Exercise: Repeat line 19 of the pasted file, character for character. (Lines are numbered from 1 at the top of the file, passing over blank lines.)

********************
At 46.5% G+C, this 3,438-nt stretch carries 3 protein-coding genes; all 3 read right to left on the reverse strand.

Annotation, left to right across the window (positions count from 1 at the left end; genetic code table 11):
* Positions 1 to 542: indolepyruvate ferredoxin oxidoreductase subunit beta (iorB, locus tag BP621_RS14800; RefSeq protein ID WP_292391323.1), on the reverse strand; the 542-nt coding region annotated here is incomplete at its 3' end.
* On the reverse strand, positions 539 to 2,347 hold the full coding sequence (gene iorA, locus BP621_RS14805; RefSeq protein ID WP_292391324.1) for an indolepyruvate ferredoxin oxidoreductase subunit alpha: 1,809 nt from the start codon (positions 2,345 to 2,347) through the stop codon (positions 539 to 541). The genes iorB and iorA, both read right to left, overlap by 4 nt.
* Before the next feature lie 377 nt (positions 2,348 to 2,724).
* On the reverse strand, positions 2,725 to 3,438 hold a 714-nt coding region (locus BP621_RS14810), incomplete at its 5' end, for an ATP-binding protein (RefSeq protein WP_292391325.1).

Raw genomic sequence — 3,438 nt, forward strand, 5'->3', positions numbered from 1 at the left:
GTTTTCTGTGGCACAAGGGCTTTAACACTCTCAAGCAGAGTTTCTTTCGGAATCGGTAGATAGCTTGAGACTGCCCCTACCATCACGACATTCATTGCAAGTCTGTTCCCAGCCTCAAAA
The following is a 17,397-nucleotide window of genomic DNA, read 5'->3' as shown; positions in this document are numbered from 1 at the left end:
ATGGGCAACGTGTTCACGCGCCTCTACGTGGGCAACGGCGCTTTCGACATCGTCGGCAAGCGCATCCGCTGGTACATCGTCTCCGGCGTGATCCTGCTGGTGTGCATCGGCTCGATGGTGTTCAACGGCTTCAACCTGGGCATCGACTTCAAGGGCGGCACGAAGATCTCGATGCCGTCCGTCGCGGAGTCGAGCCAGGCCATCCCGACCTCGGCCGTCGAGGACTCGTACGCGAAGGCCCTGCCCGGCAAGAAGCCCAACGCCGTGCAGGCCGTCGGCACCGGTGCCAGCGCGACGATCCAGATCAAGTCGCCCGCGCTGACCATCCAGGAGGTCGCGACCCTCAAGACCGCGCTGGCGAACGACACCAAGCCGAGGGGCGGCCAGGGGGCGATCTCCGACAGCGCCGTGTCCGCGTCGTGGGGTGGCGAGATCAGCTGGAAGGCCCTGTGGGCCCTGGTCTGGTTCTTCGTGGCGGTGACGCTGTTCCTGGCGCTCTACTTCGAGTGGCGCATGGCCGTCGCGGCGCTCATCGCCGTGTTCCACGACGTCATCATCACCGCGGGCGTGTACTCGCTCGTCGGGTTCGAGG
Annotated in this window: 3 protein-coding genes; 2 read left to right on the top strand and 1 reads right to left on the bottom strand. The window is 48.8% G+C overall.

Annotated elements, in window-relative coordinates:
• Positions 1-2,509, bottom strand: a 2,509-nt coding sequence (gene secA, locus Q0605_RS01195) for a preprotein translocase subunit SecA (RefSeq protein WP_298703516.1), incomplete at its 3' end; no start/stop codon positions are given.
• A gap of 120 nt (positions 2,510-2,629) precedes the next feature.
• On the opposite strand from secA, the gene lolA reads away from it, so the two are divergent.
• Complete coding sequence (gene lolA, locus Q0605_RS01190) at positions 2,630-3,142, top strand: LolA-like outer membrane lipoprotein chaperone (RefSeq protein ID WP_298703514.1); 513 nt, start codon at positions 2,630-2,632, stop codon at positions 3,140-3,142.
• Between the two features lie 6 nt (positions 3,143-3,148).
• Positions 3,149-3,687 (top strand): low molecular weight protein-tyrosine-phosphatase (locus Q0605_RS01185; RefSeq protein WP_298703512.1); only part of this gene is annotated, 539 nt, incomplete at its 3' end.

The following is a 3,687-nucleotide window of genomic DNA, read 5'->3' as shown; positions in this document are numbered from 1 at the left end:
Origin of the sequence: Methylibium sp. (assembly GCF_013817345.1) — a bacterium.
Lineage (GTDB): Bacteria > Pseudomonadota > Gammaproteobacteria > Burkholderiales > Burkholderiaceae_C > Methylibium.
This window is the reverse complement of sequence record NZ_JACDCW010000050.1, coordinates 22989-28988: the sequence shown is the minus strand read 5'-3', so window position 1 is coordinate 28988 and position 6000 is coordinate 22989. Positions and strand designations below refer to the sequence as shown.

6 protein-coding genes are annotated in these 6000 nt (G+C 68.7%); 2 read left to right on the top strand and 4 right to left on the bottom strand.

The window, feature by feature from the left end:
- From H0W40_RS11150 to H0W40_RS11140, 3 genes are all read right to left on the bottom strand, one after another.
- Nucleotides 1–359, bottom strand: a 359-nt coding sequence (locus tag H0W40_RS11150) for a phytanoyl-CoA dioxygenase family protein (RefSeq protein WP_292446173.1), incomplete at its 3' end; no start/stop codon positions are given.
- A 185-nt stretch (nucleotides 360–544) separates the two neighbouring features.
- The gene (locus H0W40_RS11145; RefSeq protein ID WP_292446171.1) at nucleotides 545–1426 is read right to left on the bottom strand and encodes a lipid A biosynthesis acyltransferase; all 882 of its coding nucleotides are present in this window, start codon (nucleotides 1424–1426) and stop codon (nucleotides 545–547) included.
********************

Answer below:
The following is a 3,687-nucleotide window of genomic DNA, read 5'->3' as shown; positions in this document are numbered from 1 at the left end: